Cuckoos that nest in groups use a polymorph of calcium carbonate to protect their eggs

Greater Ani is not your regular cuckoo. Rather than dump its eggs in the nests of other species it builds its own and raises its young alongside other breeding Anis. The eggs bump into each other with quite some force as parent birds turn them during incubation. Now, researchers have shown that Anis have evolved eggs with the added protection of an uncommon mineral that keeps the eggs from cracking under pressure.

Greater Ani pair at nest

Source: Christina Riehl

Greater Anis live in Central and South America

Vaterite, a form of calcium carbonate, sits on the eggshell of some birds in tiny spheres of varying size. It is less stable and abundant than calcite – another form of calcium carbonate that primarily constitutes the shell. Vaterite gives freshly laid Ani eggs their white chalky appearance. As incubation progresses, it gets scratched, exposing patches of the pigmented calcite underneath. When scientists studying nesting Greater Anis (Crotophaga major) in the Panama Canal noticed this change in the egg surface they decided to look into it.

Using an array of techniques, Steve Portugal of Royal Holloway, University of London, in the UK, and colleagues tested a few theories about the role of vaterite – one being shock absorption. The researchers calculated that when two Ani eggs collide, the egg surface deforms by 1μm. This, they realised, was little compared to the thickness of the vaterite coating, which is between 8.5 and 28.5μm. The vaterite layer increases the shell thickness by up to 10%, they report, and is more than enough to cushion the eggs from impact and breakage.

If the vaterite layer were too thin, Portugal says, pressure on contact would transmit through the vaterite to the underlying calcite. Sufficient pressure could then initiate a crack in the calcite.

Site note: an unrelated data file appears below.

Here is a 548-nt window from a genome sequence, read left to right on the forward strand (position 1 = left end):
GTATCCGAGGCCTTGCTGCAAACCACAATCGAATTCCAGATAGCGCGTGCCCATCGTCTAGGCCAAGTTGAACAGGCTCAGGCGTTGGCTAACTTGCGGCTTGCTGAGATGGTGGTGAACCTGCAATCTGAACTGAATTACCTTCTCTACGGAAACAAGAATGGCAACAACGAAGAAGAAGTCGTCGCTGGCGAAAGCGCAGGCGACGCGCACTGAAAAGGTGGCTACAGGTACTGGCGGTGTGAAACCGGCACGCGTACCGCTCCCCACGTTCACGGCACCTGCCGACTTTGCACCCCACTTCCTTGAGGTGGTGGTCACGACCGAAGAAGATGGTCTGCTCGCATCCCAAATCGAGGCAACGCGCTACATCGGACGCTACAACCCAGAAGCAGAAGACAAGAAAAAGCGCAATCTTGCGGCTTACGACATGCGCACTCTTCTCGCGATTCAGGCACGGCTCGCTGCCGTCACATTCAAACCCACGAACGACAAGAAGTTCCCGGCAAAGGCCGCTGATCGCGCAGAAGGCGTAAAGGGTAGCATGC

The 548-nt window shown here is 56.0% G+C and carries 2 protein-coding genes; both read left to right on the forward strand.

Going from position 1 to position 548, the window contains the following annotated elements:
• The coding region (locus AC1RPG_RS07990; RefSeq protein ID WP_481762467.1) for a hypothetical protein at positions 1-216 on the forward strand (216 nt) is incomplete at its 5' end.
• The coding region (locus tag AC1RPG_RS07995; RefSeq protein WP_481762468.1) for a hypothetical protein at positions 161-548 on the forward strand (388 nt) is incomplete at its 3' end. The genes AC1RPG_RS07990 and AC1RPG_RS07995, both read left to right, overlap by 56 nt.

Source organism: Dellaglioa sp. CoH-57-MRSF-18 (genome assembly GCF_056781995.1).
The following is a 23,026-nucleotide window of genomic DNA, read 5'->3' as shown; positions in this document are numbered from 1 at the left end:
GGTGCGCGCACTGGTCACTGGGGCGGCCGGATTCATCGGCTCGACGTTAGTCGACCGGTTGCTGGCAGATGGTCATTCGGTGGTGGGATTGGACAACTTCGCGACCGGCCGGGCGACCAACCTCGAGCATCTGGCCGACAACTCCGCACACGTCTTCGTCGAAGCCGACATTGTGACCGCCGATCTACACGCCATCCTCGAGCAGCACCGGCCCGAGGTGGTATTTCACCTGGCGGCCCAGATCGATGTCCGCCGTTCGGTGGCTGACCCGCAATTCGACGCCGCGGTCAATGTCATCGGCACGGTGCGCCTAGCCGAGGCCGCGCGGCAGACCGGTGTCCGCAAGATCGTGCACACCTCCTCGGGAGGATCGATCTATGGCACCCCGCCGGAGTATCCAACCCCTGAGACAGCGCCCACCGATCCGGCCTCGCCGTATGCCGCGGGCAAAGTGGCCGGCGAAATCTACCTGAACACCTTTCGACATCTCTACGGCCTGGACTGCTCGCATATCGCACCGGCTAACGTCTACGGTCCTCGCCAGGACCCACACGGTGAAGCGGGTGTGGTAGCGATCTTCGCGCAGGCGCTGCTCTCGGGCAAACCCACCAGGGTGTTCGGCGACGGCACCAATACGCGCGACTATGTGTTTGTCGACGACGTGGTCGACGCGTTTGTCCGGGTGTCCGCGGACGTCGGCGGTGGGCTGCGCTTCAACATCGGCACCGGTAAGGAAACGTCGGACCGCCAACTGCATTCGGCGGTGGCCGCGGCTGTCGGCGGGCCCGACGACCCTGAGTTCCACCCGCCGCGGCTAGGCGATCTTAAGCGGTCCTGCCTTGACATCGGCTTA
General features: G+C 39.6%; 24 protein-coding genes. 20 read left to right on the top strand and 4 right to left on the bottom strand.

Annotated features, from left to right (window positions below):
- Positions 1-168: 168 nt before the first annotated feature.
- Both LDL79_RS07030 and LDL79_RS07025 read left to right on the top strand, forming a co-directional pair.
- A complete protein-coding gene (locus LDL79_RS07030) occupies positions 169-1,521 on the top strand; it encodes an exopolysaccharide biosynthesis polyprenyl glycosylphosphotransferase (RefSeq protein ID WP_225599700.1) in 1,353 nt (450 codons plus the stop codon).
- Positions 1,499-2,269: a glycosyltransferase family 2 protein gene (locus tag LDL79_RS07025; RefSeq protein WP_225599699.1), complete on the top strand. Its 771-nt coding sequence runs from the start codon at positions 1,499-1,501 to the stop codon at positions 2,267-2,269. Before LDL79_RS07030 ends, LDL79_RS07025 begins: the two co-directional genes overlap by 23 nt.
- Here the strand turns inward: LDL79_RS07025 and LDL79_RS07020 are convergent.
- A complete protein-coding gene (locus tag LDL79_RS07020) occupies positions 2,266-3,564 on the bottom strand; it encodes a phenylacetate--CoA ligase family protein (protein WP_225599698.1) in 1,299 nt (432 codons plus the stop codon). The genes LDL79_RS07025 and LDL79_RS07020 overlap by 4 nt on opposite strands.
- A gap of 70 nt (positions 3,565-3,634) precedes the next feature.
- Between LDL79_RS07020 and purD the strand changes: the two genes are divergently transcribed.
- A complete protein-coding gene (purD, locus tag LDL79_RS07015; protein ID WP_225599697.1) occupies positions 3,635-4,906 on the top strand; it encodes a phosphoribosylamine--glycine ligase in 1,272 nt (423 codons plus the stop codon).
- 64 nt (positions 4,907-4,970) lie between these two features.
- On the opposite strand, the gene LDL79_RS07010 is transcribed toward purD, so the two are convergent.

Eggs showing progressive amounts of wear

Source: Christina Riehl

A recently laid egg with the white vaterite coating intact (far left); eggs after natural abrasion of the vaterite coating during incubation, revealing patches of the blue calcite shell underneath (middle); and an egg with the entire vaterite coating artificially removed (far right)

Portugal’s team is currently looking into other ways vaterite might keep eggs from fracturing. Team member James Bowen, from the UK’s Open University, explains that when two eggs press against each other and stress builds up, rather than letting it reach the calcite, the vaterite slides sideways, releasing the stress. ‘This lateral motion would then lead to abrasion and removal of vaterite,’ says Bowen.

‘Vaterite has long been a mysterious component of eggshells,’ says Mark Hauber, a biologist at the University of Illinois at Urbana-Champaign, US. ‘Its occurrence is limited to just a handful of species of birds, so its function has remained largely unstudied. This is the first study to test a structural function of vaterite.’

According to Hauber, vaterite is especially helpful for cooperatively nesting cuckoos, such as Anis, as their clutch size is typically large – about 15 eggs per nest – and chances of these eggs knocking together are high. ‘It seems that it acts as a kind of bumper to protect eggs from breaking in a crowded nest.’